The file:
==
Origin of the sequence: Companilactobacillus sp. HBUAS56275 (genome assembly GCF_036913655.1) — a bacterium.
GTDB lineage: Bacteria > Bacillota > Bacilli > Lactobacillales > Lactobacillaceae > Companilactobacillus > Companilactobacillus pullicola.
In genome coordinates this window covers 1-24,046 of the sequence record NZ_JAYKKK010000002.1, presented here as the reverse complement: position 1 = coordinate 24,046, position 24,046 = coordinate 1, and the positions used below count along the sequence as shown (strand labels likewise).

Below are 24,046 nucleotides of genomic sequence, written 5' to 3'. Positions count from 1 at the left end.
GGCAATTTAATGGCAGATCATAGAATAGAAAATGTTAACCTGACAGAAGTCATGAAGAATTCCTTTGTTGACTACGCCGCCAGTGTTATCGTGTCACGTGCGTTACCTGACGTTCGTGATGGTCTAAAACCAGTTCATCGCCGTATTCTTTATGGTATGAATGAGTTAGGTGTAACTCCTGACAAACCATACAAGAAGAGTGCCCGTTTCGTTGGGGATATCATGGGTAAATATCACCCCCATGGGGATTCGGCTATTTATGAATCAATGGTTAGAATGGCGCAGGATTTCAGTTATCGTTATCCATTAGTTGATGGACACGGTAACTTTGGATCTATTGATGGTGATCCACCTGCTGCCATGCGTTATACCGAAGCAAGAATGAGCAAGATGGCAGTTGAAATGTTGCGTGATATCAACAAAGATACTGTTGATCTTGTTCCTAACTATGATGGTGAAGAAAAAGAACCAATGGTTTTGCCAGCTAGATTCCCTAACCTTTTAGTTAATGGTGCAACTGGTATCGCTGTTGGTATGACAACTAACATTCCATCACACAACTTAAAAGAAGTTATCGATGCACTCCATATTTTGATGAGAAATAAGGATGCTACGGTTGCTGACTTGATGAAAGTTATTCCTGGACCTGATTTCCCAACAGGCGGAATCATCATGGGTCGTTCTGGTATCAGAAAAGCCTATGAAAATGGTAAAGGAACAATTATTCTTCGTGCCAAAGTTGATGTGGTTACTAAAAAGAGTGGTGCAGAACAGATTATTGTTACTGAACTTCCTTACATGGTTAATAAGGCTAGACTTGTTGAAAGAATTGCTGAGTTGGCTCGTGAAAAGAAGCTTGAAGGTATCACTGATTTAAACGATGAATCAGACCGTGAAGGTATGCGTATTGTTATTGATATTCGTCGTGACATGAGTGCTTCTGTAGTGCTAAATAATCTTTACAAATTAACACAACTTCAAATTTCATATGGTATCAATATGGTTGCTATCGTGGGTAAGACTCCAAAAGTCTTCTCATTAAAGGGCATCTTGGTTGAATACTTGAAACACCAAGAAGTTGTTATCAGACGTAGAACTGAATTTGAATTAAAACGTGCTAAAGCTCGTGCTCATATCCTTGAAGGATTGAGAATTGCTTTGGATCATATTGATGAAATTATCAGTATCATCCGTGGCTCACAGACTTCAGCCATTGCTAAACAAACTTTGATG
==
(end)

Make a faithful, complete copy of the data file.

Origin of the sequence: Companilactobacillus sp. HBUAS56275 (genome assembly GCF_036913655.1) — a bacterium.
GTDB lineage: Bacteria > Bacillota > Bacilli > Lactobacillales > Lactobacillaceae > Companilactobacillus > Companilactobacillus pullicola.
In genome coordinates this window covers 1-24,046 of the sequence record NZ_JAYKKK010000002.1, presented here as the reverse complement: position 1 = coordinate 24,046, position 24,046 = coordinate 1, and the positions used below count along the sequence as shown (strand labels likewise).

Below are 24,046 nucleotides of genomic sequence, written 5' to 3'. Positions count from 1 at the left end.
GGCAATTTAATGGCAGATCATAGAATAGAAAATGTTAACCTGACAGAAGTCATGAAGAATTCCTTTGTTGACTACGCCGCCAGTGTTATCGTGTCACGTGCGTTACCTGACGTTCGTGATGGTCTAAAACCAGTTCATCGCCGTATTCTTTATGGTATGAATGAGTTAGGTGTAACTCCTGACAAACCATACAAGAAGAGTGCCCGTTTCGTTGGGGATATCATGGGTAAATATCACCCCCATGGGGATTCGGCTATTTATGAATCAATGGTTAGAATGGCGCAGGATTTCAGTTATCGTTATCCATTAGTTGATGGACACGGTAACTTTGGATCTATTGATGGTGATCCACCTGCTGCCATGCGTTATACCGAAGCAAGAATGAGCAAGATGGCAGTTGAAATGTTGCGTGATATCAACAAAGATACTGTTGATCTTGTTCCTAACTATGATGGTGAAGAAAAAGAACCAATGGTTTTGCCAGCTAGATTCCCTAACCTTTTAGTTAATGGTGCAACTGGTATCGCTGTTGGTATGACAACTAACATTCCATCACACAACTTAAAAGAAGTTATCGATGCACTCCATATTTTGATGAGAAATAAGGATGCTACGGTTGCTGACTTGATGAAAGTTATTCCTGGACCTGATTTCCCAACAGGCGGAATCATCATGGGTCGTTCTGGTATCAGAAAAGCCTATGAAAATGGTAAAGGAACAATTATTCTTCGTGCCAAAGTTGATGTGGTTACTAAAAAGAGTGGTGCAGAACAGATTATTGTTACTGAACTTCCTTACATGGTTAATAAGGCTAGACTTGTTGAAAGAATTGCTGAGTTGGCTCGTGAAAAGAAGCTTGAAGGTATCACTGATTTAAACGATGAATCAGACCGTGAAGGTATGCGTATTGTTATTGATATTCGTCGTGACATGAGTGCTTCTGTAGTGCTAAATAATCTTTACAAATTAACACAACTTCAAATTTCATATGGTATCAATATGGTTGCTATCGTGGGTAAGACTCCAAAAGTCTTCTCATTAAAGGGCATCTTGGTTGAATACTTGAAACACCAAGAAGTTGTTATCAGACGTAGAACTGAATTTGAATTAAAACGTGCTAAAGCTCGTGCTCATATCCTTGAAGGATTGAGAATTGCTTTGGATCATATTGATGAAATTATCAGTATCATCCGTGGCTCACAGACTTCAGCCATTGCTAAACAAACTTTGATG